The Army is struggling to hire more mental-health professionals to treat soldiers for readjustment problems.
It is burying a record number of troops who died by their own hands. Alcohol abuse and drug use discharges are up, and chaplains are holding marriage retreats to help families deal with a worrying number of divorces and domestic violence cases.
These are a few of the unwelcome consequences of the nation's wars in Iraq and Afghanistan, which have whipsawed soldiers and their families from one long, combat deployment to the next for most of the last decade.
"We've never done a war this way before," said Brig. Gen. Rhonda Cornum, a flight surgeon and former commander of the Landstuhl Regional Medical Center in Germany.
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The Army, frustrated at its inability to get ahead of problems, has adopted a new tack -- resiliency training for every single man and woman who wears green.
Army leaders, led by Secretary of the Army John McHugh and the service's top generals, are convinced that they can prevent some of the negative fallout on the home front by making soldiers more "psychologically fit" before they deploy.
"Listen, you don't just decide to climb Mount Kilimanjaro one day," said Cornum, who is leading the effort. "You get ready for a year before you do something like that. In the same way, we need to mentally and physically prepare for these deployments. If you go into it psychologically fragile, you're not going to come out better."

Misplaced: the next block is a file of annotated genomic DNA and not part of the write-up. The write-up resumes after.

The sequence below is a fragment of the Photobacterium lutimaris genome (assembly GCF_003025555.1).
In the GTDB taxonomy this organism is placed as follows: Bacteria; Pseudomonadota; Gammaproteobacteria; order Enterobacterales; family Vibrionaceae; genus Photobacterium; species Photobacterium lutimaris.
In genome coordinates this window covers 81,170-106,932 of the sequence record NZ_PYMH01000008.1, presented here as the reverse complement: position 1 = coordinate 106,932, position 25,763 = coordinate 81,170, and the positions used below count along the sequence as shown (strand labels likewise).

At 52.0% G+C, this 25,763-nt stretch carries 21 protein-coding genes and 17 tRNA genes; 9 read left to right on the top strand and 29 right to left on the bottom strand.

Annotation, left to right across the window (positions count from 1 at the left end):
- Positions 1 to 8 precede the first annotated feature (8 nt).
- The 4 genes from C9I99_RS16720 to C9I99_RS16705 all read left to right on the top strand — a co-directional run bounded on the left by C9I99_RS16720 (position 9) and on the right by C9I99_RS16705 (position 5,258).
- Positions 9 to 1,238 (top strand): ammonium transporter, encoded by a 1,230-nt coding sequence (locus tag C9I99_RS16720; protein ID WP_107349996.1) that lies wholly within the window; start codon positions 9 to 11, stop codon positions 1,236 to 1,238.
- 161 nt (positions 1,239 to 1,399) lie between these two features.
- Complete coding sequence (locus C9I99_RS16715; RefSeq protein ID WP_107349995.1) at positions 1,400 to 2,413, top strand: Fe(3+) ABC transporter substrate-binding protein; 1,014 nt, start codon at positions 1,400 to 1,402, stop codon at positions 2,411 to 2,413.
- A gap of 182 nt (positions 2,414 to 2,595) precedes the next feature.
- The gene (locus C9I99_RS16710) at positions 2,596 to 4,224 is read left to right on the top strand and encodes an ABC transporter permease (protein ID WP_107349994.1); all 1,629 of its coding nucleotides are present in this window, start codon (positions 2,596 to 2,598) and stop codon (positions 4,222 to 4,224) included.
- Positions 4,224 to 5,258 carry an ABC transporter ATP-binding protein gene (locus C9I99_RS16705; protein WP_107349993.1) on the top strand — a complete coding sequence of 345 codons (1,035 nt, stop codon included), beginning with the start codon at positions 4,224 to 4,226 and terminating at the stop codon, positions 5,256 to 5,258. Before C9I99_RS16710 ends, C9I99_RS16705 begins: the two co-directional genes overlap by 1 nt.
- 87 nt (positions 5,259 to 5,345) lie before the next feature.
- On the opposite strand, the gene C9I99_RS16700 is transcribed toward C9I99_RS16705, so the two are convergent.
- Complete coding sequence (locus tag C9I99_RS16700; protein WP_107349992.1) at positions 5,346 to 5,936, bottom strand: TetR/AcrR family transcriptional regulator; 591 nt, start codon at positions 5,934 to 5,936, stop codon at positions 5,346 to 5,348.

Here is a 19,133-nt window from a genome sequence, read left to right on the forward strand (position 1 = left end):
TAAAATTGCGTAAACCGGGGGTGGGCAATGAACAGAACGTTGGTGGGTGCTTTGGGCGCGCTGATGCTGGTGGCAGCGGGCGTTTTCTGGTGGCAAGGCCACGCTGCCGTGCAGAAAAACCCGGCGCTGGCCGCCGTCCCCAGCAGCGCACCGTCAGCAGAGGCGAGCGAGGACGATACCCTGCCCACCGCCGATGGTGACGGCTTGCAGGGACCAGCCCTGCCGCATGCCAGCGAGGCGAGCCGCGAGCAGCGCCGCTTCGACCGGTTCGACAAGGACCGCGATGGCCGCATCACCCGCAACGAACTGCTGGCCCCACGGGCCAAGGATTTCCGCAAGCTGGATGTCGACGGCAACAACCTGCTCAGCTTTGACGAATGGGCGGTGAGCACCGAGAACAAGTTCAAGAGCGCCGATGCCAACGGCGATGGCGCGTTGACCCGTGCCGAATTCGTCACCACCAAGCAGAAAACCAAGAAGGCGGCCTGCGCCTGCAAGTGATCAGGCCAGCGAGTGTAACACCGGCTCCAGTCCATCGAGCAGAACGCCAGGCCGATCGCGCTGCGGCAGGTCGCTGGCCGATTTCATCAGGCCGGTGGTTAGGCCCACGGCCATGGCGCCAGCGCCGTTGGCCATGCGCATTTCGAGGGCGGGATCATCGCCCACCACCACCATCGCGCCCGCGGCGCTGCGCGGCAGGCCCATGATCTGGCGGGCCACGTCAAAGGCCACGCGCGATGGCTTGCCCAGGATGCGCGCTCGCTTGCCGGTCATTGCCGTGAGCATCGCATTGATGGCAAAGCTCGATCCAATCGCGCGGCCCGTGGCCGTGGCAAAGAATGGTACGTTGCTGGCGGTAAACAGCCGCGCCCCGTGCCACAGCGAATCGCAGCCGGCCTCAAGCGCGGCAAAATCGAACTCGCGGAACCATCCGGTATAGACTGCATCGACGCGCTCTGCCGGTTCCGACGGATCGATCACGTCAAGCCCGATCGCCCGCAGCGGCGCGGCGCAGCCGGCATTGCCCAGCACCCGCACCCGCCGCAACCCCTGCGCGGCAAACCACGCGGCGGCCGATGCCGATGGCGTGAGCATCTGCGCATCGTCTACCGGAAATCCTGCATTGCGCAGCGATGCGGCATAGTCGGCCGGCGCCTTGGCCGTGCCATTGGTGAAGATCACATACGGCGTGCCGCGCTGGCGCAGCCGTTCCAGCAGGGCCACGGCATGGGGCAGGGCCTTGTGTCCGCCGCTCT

Soldiers, particularly the young, are often ill-equipped to handle prolonged stress and become vulnerable to worst-case thinking, Army officials say. The emotional and psychological training is designed to help them "bounce back" through more positive thinking, a type of training one can imagine being received skeptically at the tank range or in the Ranger Training Brigade.
At Fort Hood, which has sustained more than 545 soldiers killed in action, more than any other Army installation, senior officers needed no encouragement on implementing the concepts.
Beginning in late 2008, then-Fort Hood commander Lt. Gen. Rick Lynch started building a "resiliency campus," where soldiers and family members could participate in outdoor adventures, get financial counseling, talk to a marriage therapist and work out, all in the same general location.
While Cornum's program "was trying to get legs under it, Gen. Lynch didn't wait," said Col. William Rabena, the campus commandant. "He was hot off a rotation to Iraq as a division commander, and he saw the toll it took on his soldiers and families. He didn't want to wait, so he moved out on his own. A lot of the goals are the same -- improving the mind, body and spirit."
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